By SURIYA PATATHAYO
NATIONAL police chief Pol General Chakthip Chaijinda said yesterday he would await the results of an internal investigation into cheating before deciding whether to cancel the results of an entrance exam for applicants seeking to be police officers.
Chakthip’s comments were made after Pol Colonel Uthen Nuiphin, chief of the Metropolitan Police Bureau’s Training Centre, filed a complaint with the Paholyothin Police Station on Sunday against 347 applicants who did the exam.
Uthen also filed criminal charges against Jiraphot Plaidoung, an official with the Pathumwan-based Thesakij city regulation enforcement office, for racketeering, |giving false information to police, and violating the Computer Crime Act.
Uthen said another 178 people would also face legal action soon.
The cheating allegedly involved medical college students taking the test and showing applicants the correct answers.
The students were paid up to Bt30,000 per head, while the gang that was believed to have organised the cheating was paid Bt500,000, Uthen said.
“We found the exam cheating and we cannot let it slide,” Chakthip said. “This exam affected many who invested money and time to be recruited as police, so I cannot make a decision hastily. I must consider this carefully and thoroughly with regards to all sides and ensure justice, so I will wait for all units’ probe results first.”
He has ordered investigations at all 12 command centres that hosted exams.
He said he expected the Police Education Bureau and executives at the 12 centres to submit results to him by next week, after which he will decide if the central police committee should investigate further.
Chakthip said the city police department, which had halted its exam process, was investigating the allegations of cheating. He added that the department had asked him whether to consider if it should punish those involved and continue with the exams, or cancel the results.
Earlier yesterday, deputy police spokesman Pol Colonel Kritsana Pattanacharoen said Chakthip had instructed acting deputy Pol General Dechnarong Suticharnbancha, who oversees police recruitment policy, to investigate the Metropolitan Police Bureau, Provincial Police regions 1-9, the Southern Border Provinces Police Bureau and the Border Patrol Police Bureau to determine if there had been further cheating.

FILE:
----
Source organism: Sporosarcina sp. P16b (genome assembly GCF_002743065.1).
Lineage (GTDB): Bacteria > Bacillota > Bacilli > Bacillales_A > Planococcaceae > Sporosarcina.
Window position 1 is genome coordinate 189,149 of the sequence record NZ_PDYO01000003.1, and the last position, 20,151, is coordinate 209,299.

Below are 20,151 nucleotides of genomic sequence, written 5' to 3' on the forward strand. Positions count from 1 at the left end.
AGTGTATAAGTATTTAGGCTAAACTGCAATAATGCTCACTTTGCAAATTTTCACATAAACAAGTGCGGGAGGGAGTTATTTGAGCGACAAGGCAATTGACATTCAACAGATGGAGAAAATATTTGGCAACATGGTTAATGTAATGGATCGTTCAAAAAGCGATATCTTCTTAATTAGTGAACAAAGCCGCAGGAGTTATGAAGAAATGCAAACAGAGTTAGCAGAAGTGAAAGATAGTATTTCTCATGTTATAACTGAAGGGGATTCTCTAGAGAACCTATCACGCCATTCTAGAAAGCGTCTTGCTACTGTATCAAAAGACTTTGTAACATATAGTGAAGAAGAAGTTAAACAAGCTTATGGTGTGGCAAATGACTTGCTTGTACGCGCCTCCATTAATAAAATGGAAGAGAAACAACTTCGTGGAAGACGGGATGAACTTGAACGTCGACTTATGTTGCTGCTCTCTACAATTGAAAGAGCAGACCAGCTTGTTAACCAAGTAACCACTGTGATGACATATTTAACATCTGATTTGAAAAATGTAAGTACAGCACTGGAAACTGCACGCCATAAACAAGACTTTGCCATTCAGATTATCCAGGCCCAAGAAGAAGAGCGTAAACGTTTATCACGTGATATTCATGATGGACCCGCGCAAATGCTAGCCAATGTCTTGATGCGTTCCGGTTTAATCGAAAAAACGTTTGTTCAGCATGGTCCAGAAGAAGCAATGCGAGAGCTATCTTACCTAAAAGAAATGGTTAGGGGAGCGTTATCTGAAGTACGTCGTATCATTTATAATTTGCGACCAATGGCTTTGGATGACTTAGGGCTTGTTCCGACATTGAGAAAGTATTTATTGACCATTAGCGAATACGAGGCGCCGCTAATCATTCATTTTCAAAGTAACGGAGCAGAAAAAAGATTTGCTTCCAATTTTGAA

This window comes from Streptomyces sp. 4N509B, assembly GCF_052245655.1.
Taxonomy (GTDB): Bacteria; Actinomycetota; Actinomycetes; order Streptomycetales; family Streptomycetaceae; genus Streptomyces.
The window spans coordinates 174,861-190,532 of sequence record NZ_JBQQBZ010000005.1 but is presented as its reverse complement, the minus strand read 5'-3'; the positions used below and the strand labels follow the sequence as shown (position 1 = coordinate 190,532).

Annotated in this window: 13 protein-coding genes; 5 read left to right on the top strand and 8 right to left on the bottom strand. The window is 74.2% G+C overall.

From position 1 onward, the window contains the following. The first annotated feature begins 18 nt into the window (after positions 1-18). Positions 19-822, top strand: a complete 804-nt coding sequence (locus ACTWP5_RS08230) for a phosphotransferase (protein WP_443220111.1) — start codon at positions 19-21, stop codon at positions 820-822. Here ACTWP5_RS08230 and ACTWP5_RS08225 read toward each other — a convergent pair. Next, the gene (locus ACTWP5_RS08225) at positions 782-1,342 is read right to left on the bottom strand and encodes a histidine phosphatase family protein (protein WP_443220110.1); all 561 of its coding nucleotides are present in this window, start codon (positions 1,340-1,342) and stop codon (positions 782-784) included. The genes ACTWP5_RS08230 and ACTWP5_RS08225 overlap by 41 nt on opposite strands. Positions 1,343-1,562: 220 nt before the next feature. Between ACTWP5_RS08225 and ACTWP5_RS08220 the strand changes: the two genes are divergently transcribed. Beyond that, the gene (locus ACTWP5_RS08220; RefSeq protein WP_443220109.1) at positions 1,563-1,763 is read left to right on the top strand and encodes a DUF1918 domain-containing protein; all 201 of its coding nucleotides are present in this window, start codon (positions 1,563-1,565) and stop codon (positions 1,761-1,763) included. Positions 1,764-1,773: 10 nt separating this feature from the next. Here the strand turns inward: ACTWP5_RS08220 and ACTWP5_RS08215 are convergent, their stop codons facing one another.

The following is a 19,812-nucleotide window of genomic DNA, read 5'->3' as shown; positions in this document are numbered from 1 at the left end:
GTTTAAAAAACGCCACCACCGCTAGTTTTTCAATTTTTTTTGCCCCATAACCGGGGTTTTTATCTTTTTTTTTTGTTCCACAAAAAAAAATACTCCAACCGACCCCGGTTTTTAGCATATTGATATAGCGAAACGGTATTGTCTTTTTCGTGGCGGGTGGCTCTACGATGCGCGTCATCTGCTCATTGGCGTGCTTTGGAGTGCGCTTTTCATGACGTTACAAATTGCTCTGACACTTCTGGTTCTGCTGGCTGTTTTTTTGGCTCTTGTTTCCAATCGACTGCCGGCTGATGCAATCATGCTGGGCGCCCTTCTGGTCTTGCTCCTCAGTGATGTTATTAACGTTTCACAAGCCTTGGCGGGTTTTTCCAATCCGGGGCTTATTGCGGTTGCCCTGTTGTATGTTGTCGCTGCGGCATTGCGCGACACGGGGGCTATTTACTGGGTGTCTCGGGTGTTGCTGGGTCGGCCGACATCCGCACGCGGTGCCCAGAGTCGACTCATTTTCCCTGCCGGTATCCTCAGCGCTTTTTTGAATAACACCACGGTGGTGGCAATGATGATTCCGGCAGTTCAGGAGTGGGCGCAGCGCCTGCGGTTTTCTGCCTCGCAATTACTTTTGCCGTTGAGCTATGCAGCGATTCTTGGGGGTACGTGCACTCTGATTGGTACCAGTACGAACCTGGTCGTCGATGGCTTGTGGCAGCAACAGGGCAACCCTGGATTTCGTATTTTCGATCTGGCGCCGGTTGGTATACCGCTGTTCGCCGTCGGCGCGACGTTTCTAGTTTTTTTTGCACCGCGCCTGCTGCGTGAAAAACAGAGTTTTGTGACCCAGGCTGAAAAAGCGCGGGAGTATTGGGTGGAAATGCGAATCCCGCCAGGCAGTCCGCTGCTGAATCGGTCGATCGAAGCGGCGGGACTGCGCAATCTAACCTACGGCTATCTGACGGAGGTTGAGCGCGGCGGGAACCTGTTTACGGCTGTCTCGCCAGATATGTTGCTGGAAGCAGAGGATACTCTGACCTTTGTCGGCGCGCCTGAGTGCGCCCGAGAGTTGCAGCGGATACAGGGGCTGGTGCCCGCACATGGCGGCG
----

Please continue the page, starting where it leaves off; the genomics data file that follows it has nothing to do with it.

Kritsana said that if cheating is confirmed, the offenders would be punished whether they are officials, police or examinees. He said remedial measures would be considered for people who were not involved in the cheating.
The city police exam, held at Ramkhamhaeng University’s Bang Na and Hua Mark campuses, was held to recruit 1,000 officers out of 13,000 applicants.
Officers became suspicious of cheating after completed exam papers were checked, with one applicant scoring the highest 123 points, from a possible total of 150, while other 50 applicants scored 13. Some applicants later reportedly confessed to cheating.
According to deputy city chief Pol Maj-General Adul Narongsak, head of the sub-panel for the written test, the cheating was done in an organised manner, starting with the initial application at the Police Education Bureau in Paholyothin, to plans to cheat made at a Suthisan hotel, and culminating at the exam at the Hua Mark campus.
About 30 medical college students were involved, said Uthen, with some admitting sitting exams for applicants in previous tests.
As exam applications are done online, officers did not become suspicious until results were published, he said.
The medical students and real applicants also allegedly paid their application fees at banks in a sequence on one medical student followed by three real applicants, which ensured their seat placements were advantageous to cheating.